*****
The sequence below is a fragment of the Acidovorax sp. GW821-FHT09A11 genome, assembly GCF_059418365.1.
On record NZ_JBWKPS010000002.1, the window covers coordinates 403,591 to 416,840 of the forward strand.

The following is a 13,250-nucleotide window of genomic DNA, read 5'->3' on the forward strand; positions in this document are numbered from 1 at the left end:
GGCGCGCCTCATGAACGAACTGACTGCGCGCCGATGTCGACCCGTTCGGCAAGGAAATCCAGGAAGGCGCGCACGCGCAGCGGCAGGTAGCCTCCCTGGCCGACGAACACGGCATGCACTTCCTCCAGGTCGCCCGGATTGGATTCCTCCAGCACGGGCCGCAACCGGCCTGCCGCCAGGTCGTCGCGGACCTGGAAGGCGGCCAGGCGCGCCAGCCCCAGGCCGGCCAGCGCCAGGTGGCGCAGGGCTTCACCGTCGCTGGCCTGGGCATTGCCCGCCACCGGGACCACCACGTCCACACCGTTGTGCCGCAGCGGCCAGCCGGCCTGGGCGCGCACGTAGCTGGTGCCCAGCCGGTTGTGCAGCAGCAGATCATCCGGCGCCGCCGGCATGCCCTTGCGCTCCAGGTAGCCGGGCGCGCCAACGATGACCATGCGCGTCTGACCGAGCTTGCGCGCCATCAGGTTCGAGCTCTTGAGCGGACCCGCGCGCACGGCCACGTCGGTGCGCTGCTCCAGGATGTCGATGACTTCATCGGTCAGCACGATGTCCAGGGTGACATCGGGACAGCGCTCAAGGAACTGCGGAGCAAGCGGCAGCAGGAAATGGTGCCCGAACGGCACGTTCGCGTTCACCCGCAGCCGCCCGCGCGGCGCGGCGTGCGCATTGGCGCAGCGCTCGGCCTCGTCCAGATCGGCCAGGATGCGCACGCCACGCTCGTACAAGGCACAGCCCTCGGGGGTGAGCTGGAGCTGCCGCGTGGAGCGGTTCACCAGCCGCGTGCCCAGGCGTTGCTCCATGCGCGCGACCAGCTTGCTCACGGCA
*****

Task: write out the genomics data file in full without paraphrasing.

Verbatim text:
The sequence below is a fragment of the Acidovorax sp. GW821-FHT09A11 genome, assembly GCF_059418365.1.
On record NZ_JBWKPS010000002.1, the window covers coordinates 403,591 to 416,840 of the forward strand.

The following is a 13,250-nucleotide window of genomic DNA, read 5'->3' on the forward strand; positions in this document are numbered from 1 at the left end:
GGCGCGCCTCATGAACGAACTGACTGCGCGCCGATGTCGACCCGTTCGGCAAGGAAATCCAGGAAGGCGCGCACGCGCAGCGGCAGGTAGCCTCCCTGGCCGACGAACACGGCATGCACTTCCTCCAGGTCGCCCGGATTGGATTCCTCCAGCACGGGCCGCAACCGGCCTGCCGCCAGGTCGTCGCGGACCTGGAAGGCGGCCAGGCGCGCCAGCCCCAGGCCGGCCAGCGCCAGGTGGCGCAGGGCTTCACCGTCGCTGGCCTGGGCATTGCCCGCCACCGGGACCACCACGTCCACACCGTTGTGCCGCAGCGGCCAGCCGGCCTGGGCGCGCACGTAGCTGGTGCCCAGCCGGTTGTGCAGCAGCAGATCATCCGGCGCCGCCGGCATGCCCTTGCGCTCCAGGTAGCCGGGCGCGCCAACGATGACCATGCGCGTCTGACCGAGCTTGCGCGCCATCAGGTTCGAGCTCTTGAGCGGACCCGCGCGCACGGCCACGTCGGTGCGCTGCTCCAGGATGTCGATGACTTCATCGGTCAGCACGATGTCCAGGGTGACATCGGGACAGCGCTCAAGGAACTGCGGAGCAAGCGGCAGCAGGAAATGGTGCCCGAACGGCACGTTCGCGTTCACCCGCAGCCGCCCGCGCGGCGCGGCGTGCGCATTGGCGCAGCGCTCGGCCTCGTCCAGATCGGCCAGGATGCGCACGCCACGCTCGTACAAGGCACAGCCCTCGGGGGTGAGCTGGAGCTGCCGCGTGGAGCGGTTCACCAGCCGCGTGCCCAGGCGTTGCTCCATGCGCGCGACCAGCTTGCTCACGGCA